It does take time to process our grief. Each person’s timeline is unique. For some it may be when we wake, one morning the intensity of our grief will not the first thing that comes to our mind. For others, it will be the day we can smile at a memory vs. tears. We learn to integrate it into our daily life.

Myth/lie #4: Stay busy.
Myth/lie #5: Replace the loss.

Try instead: Allow yourself to feel any emotions that comes up vs. putting a lid on it. We try to distract to not go to that sad place, the empty feeling place. A way of rebuilding would be to allow those emotions to come into the empty pit that may be inside so it can travel through and out. When we stay busy, we are only momentarily snuffing out the grief. We temporarily cope by burying ourselves in our work, the comfort emotional eating can bring, retail therapy, other coping mechanisms like drugs or alcohol to numb.  If this sounds familiar, don’t beat yourself up. Just for today, see if you make friends with your disappointment, or stretch and do one thing that could shift it to the opposite. Otherwise, it is like a kettle you’ve put on the stove. Sooner or later, it will come to a boil.

There is good news—it is never too late to begin your healing journey. 🙂 Take as little as 5 minutes out at the end of each night to review anything that may have been triggering for you and find ways to release what no longer serves you. Journal, talk to a friend, hug your pet, something so it doesn’t stay stored and stuck.  These are just some thoughts that come to mind.

I would love to hear below what has worked for you!

Author: claire

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7 Comments

  • What a beautiful post Claire!

    Indeed it is so true that grief, like any emotion, has so many shades that we can’t possibly compare ours to someone else’s.

    I love how you reinforce the importance of truly feeling the emotion – whatever it is – I’ve found that the alternative never works out, as it typically manifests as deeper emotional trauma and often as physical dis-ease as well!

    • Claire

      Yes, isn’t that true–the grief always find a way for it to surface. There are so so many shades, many more than we can possibly count I think. Especially the grief in everyday loss.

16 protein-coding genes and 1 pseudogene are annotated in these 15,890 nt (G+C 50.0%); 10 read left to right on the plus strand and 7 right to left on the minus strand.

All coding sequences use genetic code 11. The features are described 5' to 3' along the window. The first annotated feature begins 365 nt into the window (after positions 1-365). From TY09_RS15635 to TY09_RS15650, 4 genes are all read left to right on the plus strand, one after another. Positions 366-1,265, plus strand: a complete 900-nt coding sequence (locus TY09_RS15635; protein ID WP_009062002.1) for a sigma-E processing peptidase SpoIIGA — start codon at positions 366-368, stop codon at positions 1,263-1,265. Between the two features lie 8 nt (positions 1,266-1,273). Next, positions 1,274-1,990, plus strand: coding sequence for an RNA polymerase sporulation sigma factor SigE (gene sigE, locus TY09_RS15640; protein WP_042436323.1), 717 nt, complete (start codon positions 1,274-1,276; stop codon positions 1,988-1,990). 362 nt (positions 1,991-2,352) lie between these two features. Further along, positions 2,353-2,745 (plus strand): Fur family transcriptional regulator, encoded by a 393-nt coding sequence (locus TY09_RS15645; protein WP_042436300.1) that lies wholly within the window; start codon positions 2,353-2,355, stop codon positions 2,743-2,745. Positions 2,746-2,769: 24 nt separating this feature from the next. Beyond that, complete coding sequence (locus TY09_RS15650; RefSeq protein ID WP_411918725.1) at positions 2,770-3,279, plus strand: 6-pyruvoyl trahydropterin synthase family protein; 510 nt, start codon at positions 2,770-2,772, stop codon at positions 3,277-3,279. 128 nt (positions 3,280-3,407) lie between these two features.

• Yes and yes. I so agree with you. The most poignant is that so many people do not allow themselves to grief. I grief everything even thoughts and ideas to fully let them go… It might not be a long process but I am sure to acknowledge all circumstances to some degree in order to let it flow. Thank you for sharing awesome post.

  • We lost our lab Libby last September and we all grieved very differently. I cried a lot for several days and felt and still feel it most in the silence of the house. My daughters talked about Libby a lot and visited her grave and drew pictures and wrote about it at school. My husband is very quiet about it. When we went to look for a new dog none of us could handle petting the labs!

    • Claire

      Thank you for sharing about Libby. I can still feel her around your home:) she visits often, and has such a sweet spirit about her. How lovely your daughters openly shared about Libby, you’ve made it a safe place for them to process. Blessings to you.

  • Oddly, I felt more grief when my cat died than when my mother died–not that i didn’t love my mother, but my cat was with me every day . . . it’s been a year from my mom’s death and longer for my cat, but it made me realize and be curious about the differences in the grieving I felt for each (and am still going through for my mom). Thanks for your insight, as always!